Monday, January 30, 2012

Fondness For Maps

The Muensterberger theory got me thinking. I don’t know if the association he notes would hold up under scrutiny, but it at least makes some intuitive sense and becomes worthy of subjective comment.

I learned something new about maps and myself when I first went to Romania – how much I valued, and indeed depended on, knowing where I am in space. We would go out every morning to one village or another for medical clinic and return late, and I would try to keep intuitive sense of how far we had traveled and in what direction. The only map I had was rather pathetic, small-scale, showing few towns or roads. I sought better maps on market day, but encountered an even larger problem. This was 1998, and most maps were still based on communist-era data and unreliable. Roads, even paved roads, would be marked where no roads existed, because they were proposed, and should be there. Towns would be unrecorded because they were scheduled to be emptied to relocate people (gypsies, usually). Text size was only whimsically related to population because a) population was often secret and/or highly approximate, and b) importance is an elastic concept under communism. All this in addition to unfamiliar spelling and pronunciation, so that “We are going to shtay” actually meant Ştei, a small city to the SE. We would go somewhere and come back, and I would be unable to discover where we had been, even though it was in a 50-kilometer* radius and I had name, direction, travel time, and landmarks. It was powerfully uncomfortable for me. I might go somewhere and not be able to navigate myself out. Relatedly, I was conscious that I could in no way drive to my family, no matter how much time and effort I put in. I would have to go up in a plane (and thus at someone else’s mercy and under their control) at some point. I had been aware of this can’t-drive-home feeling on previous trips abroad, but I was in each instance with my family, solving the major dislocation and fear. Even after returning to the states I kept looking for reliable maps of Transilvania, hoping to find a town just off the E60, maybe near Tileagd that I could point to and say there!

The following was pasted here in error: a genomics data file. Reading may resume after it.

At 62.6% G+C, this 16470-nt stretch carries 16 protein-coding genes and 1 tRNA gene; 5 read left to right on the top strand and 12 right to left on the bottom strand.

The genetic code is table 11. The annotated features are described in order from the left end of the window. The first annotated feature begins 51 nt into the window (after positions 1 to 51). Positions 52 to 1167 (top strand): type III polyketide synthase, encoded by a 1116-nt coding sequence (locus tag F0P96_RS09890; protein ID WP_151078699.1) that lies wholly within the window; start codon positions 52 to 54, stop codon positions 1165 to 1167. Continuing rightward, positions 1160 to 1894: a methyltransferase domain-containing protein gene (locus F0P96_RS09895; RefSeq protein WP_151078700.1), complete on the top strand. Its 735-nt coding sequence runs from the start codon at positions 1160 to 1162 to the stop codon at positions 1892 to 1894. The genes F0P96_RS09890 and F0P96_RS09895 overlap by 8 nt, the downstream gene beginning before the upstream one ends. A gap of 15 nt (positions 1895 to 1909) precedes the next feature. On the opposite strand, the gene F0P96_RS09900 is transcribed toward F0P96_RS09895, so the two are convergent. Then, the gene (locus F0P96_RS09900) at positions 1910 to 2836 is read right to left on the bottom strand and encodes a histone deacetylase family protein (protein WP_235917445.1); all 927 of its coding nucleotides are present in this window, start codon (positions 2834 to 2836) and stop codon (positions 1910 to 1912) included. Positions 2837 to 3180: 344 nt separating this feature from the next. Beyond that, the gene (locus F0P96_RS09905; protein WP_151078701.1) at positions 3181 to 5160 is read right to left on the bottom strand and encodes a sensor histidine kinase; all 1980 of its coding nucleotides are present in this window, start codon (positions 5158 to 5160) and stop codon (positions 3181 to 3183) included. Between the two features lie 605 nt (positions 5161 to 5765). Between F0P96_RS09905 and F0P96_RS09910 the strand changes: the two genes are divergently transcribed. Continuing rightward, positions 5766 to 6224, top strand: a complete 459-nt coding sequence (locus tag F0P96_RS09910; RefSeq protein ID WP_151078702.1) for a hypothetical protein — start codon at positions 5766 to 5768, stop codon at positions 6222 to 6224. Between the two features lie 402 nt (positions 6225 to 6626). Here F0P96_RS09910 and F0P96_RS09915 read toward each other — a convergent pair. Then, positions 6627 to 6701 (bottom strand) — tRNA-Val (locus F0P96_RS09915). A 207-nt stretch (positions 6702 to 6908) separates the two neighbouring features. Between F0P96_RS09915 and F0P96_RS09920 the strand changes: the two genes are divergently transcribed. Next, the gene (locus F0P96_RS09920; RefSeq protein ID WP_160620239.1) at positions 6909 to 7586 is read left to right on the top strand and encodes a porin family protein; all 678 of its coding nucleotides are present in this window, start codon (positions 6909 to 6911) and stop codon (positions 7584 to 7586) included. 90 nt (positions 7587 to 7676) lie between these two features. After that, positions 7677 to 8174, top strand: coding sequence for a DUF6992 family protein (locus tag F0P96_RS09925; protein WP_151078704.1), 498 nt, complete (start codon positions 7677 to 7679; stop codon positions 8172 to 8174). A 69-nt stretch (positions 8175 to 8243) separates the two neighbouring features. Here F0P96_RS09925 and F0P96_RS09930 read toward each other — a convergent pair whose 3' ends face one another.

A second map fasination is wondering where the roads used to be. Was this always the route from Brown’s Corner or was there another, now disused? Did that barred lane used to be important, or just a short jaunt for the farmer to a back field? This in turn is part of further history – was this area field or forest? Did the Pennacooks use this spot much? Rather like Schliemann and the seven levels of Troy. Included in that is the streamlining of routes, cutting off windings and corners. I once did a road rally puzzle based on an obsolete map of Bedford, with locations glaringly marked, but on roads that had moved a bit or were no longer approached in the same way. I wonder these things with historical maps as well. My boys came from around Marghita, which would be about there on this map of 15th C Transilvania. Does the blood of that invading tribe run in their veins, then? Karrde mentioned something similar in the previous comments.

*At the end of two weeks I naturally thought of Romanian distances in km rather than converting them to miles. For Bihor County, I still do, but everything else I have to switch back and forth.

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